When your businesses turnover reaches a certain level during a 12-month period it becomes a legal requirement to register for VAT.
Your VAT returns are generally done on a quarterly basis and you have to pay the output tax you have received less the input tax you have incurred. Output tax is the VAT you charge your customers on the goods and services you sell. Input tax is the VAT you pay to your suppliers on goods and services you buy.
If you are providing goods and services to customers where the majority are VAT registered, it may become advantageous to register voluntarily even if you are below the VAT registration threshold. Your customers will not mind because they will be able to reclaim the VAT you charge them and you will be able to reclaim any VAT you incur on your business expenditure.
However, if you are supplying goods and services to the domestic markets, it may be a better idea to stay unregistered for as long as possible as this will give you a pricing advantage over your competitors.
It’s worth remembering that your business is acting as a tax collector for HMRC. The VAT you charge to your customers less the VAT you reclaim belongs to the government. Therefore, it is recommended that you have a separate bank account to hold your VAT money as to avoid the temptation to use it against your businesses’ working capital.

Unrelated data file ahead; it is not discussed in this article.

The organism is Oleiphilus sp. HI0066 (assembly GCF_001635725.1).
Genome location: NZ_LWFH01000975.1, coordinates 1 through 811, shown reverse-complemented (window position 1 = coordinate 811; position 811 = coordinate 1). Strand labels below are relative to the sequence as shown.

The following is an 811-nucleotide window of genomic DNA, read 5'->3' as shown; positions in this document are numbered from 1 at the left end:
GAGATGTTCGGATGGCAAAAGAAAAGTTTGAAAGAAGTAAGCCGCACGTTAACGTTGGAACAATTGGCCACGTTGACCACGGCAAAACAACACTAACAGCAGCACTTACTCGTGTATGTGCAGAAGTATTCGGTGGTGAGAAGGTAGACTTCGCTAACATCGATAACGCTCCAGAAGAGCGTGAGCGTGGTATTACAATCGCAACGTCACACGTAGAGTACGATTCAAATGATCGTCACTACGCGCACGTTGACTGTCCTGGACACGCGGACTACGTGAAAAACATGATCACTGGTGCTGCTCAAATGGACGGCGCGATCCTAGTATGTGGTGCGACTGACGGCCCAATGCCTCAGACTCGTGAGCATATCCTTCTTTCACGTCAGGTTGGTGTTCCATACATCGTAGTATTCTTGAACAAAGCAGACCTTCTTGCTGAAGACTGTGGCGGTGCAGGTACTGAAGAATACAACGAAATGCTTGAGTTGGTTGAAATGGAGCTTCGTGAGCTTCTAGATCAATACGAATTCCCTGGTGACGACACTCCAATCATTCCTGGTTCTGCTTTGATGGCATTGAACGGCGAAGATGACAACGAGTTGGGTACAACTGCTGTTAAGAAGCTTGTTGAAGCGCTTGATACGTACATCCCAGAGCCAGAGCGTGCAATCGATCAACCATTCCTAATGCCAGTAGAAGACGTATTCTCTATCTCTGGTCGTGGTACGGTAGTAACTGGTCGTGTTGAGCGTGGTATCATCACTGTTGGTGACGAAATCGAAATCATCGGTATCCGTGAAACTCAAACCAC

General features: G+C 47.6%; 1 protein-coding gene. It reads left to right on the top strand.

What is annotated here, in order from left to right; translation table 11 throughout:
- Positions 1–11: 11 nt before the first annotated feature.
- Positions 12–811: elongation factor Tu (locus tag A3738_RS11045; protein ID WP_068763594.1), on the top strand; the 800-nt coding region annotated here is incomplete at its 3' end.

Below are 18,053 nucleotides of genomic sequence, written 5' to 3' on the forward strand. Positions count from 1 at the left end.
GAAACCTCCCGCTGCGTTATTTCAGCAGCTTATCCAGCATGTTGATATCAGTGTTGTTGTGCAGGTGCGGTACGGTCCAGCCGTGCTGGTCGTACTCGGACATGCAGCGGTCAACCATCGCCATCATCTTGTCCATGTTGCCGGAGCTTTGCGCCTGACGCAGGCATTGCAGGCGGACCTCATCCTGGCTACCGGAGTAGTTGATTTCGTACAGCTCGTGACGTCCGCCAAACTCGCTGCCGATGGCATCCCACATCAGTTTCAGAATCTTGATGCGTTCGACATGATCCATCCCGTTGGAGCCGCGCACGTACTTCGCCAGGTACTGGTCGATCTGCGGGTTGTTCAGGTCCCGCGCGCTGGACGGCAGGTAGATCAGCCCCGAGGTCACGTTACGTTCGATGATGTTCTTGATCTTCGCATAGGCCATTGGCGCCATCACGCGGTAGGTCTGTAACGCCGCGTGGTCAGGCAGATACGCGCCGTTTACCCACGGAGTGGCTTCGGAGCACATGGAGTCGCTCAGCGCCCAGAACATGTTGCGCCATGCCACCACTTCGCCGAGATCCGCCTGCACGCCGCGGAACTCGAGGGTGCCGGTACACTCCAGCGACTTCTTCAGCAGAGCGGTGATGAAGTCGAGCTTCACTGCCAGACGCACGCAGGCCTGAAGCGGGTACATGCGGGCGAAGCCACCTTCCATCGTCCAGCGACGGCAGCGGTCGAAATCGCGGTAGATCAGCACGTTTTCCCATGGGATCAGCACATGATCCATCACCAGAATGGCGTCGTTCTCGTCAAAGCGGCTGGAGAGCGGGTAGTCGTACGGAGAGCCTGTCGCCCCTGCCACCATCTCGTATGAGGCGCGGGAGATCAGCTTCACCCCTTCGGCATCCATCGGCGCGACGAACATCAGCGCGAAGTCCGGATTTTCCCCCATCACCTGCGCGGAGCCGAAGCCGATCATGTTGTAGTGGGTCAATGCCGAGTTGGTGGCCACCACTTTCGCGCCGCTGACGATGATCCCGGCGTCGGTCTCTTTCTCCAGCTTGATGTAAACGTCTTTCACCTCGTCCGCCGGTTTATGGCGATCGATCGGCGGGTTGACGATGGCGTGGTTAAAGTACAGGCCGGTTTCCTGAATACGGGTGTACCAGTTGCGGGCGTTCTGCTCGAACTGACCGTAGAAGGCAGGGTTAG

There are certain special VAT schemes available that may benefit your business and these include the cash accounting scheme, annual scheme and Flat Rate Scheme.
Please feel free to contact us with any VAT queries you have which may include VAT registration and submitting quarterly returns.
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This post was written by Daisy